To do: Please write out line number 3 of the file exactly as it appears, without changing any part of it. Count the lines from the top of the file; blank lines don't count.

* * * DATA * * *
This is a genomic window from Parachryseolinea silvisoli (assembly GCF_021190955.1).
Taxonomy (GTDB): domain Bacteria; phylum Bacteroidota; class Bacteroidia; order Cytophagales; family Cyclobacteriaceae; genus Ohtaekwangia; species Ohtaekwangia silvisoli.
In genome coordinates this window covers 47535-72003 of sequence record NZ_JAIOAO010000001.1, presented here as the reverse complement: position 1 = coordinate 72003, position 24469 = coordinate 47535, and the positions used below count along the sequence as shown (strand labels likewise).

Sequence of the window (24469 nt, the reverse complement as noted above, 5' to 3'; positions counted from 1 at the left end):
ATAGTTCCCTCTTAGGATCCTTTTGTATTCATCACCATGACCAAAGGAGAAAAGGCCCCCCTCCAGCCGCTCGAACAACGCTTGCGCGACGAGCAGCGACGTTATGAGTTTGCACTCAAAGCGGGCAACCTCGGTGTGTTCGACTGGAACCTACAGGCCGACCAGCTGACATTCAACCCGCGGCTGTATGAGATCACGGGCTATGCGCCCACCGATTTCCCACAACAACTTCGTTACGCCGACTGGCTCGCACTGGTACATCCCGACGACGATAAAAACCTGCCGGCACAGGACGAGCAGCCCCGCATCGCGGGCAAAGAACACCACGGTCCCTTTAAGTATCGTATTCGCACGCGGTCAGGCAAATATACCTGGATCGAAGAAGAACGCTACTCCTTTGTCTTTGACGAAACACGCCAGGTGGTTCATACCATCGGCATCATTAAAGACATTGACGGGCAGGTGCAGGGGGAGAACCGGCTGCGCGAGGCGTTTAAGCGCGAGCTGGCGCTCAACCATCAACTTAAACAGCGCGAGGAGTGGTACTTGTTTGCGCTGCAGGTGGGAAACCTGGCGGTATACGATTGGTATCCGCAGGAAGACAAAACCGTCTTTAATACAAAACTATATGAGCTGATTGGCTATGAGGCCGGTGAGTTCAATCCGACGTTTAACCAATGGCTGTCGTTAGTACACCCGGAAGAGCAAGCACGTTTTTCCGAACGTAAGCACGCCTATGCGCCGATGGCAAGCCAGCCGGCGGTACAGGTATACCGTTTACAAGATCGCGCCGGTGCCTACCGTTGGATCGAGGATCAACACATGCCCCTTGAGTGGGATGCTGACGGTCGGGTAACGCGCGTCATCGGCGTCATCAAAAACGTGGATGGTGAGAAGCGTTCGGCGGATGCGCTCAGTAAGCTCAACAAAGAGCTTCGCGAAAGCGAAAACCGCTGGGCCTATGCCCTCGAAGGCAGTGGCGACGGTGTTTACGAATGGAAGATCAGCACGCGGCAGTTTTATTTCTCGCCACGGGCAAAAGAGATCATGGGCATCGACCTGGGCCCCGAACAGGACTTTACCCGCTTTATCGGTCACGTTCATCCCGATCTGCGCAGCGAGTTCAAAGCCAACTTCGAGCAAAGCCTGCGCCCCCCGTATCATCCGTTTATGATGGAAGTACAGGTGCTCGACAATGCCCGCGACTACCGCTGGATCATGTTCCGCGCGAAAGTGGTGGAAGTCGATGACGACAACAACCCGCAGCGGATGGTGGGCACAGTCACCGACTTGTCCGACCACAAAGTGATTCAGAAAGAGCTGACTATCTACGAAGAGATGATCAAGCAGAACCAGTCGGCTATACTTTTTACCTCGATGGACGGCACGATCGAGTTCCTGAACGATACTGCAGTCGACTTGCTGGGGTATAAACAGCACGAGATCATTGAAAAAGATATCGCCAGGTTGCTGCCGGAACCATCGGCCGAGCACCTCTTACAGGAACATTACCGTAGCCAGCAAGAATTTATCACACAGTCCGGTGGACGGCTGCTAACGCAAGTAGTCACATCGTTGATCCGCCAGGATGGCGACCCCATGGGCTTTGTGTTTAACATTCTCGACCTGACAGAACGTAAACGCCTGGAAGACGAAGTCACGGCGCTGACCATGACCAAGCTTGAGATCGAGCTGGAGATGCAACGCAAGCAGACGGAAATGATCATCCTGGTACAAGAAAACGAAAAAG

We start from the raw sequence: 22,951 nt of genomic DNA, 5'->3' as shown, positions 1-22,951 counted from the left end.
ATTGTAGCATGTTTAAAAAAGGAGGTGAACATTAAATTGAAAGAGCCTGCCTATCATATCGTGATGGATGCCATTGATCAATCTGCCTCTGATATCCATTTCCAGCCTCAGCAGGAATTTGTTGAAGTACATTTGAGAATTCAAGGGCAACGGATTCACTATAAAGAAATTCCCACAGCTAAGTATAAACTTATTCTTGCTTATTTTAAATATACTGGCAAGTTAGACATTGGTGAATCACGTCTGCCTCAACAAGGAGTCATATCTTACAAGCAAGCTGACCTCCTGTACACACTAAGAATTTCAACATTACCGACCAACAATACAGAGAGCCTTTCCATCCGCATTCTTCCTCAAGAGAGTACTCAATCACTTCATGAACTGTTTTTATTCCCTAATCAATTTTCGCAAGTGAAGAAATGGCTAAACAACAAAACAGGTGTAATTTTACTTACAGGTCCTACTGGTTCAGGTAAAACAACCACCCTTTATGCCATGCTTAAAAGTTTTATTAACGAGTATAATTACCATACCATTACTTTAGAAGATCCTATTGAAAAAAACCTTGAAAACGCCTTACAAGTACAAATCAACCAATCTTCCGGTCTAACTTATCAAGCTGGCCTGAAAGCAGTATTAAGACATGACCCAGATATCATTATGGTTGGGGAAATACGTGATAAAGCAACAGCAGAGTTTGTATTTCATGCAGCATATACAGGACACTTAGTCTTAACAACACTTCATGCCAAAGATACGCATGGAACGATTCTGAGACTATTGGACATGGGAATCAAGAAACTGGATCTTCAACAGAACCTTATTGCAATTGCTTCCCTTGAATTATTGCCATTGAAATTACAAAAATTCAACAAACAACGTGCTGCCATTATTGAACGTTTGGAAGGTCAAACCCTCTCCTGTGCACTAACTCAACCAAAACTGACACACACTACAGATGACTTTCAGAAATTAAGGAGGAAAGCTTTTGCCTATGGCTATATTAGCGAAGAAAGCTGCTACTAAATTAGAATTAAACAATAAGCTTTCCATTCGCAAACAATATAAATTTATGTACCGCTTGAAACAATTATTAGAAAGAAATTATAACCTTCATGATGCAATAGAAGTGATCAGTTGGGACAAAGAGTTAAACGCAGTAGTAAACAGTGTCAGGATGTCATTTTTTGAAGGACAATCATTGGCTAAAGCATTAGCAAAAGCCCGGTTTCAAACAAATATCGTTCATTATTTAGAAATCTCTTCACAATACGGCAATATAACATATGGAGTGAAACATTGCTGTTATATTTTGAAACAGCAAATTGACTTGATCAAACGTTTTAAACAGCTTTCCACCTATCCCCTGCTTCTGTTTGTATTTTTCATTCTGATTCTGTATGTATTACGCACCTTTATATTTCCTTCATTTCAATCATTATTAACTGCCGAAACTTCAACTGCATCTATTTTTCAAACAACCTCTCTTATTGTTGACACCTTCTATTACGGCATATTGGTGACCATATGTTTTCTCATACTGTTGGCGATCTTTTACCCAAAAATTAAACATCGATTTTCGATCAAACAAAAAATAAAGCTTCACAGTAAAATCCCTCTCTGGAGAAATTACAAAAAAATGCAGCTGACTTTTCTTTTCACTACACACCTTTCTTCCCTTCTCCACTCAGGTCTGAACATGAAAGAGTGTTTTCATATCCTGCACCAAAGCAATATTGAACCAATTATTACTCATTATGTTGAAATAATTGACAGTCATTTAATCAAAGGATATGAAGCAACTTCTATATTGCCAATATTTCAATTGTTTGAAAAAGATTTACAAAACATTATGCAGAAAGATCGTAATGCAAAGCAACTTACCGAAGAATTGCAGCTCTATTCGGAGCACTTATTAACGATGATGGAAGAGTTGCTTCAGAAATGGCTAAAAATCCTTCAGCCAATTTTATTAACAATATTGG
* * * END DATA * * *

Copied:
In genome coordinates this window covers 47535-72003 of sequence record NZ_JAIOAO010000001.1, presented here as the reverse complement: position 1 = coordinate 72003, position 24469 = coordinate 47535, and the positions used below count along the sequence as shown (strand labels likewise).